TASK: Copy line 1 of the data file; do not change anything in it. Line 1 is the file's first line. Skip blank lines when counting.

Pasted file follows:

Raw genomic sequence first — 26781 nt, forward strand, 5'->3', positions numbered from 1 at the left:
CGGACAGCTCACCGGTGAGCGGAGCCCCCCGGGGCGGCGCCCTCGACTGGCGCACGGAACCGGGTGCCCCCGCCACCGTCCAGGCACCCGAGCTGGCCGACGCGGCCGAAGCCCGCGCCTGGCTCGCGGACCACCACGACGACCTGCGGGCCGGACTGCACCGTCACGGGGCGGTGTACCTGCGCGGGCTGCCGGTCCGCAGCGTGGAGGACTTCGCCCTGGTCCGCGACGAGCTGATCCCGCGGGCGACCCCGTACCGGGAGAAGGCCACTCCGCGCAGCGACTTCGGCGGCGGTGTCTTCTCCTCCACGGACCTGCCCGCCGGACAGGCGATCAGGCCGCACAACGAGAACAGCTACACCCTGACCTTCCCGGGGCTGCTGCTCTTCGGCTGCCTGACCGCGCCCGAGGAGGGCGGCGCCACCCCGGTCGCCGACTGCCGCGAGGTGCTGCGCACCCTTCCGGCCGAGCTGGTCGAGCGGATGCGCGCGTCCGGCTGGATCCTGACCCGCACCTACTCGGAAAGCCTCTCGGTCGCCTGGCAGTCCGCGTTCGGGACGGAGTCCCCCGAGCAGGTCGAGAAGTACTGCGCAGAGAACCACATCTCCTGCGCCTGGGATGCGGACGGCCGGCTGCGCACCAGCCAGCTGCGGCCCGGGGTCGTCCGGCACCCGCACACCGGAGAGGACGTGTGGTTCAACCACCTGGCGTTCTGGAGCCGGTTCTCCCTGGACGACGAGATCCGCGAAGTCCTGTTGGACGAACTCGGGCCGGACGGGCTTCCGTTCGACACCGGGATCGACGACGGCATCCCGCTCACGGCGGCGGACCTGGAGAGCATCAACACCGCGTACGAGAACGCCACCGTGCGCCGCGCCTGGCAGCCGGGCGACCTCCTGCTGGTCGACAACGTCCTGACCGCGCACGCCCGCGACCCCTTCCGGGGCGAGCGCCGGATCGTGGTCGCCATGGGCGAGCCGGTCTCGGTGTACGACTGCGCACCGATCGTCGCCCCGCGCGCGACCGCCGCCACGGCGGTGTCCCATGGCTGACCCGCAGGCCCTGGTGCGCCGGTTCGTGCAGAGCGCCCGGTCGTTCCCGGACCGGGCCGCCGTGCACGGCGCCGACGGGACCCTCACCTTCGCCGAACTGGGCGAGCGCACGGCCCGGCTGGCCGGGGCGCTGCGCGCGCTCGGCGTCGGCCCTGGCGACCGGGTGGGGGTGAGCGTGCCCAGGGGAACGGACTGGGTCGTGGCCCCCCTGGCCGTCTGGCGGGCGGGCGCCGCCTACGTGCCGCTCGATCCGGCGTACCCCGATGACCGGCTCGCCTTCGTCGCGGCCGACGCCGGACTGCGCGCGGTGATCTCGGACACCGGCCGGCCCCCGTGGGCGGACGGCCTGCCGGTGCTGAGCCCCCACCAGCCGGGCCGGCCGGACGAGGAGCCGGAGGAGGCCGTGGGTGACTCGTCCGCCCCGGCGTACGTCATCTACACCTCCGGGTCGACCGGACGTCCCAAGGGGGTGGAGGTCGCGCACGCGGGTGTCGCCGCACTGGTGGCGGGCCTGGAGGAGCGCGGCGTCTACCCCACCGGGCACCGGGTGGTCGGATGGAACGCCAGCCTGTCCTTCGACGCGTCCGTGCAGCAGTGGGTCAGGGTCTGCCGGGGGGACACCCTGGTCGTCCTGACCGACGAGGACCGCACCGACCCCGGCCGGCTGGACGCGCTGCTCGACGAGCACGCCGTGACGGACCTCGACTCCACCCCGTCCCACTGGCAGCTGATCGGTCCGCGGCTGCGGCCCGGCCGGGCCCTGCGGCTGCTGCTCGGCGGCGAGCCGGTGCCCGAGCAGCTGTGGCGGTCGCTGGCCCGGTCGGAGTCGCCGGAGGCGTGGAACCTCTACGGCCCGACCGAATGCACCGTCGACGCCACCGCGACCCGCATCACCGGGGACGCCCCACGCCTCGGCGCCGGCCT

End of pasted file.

Raw genomic sequence first — 26781 nt, forward strand, 5'->3', positions numbered from 1 at the left: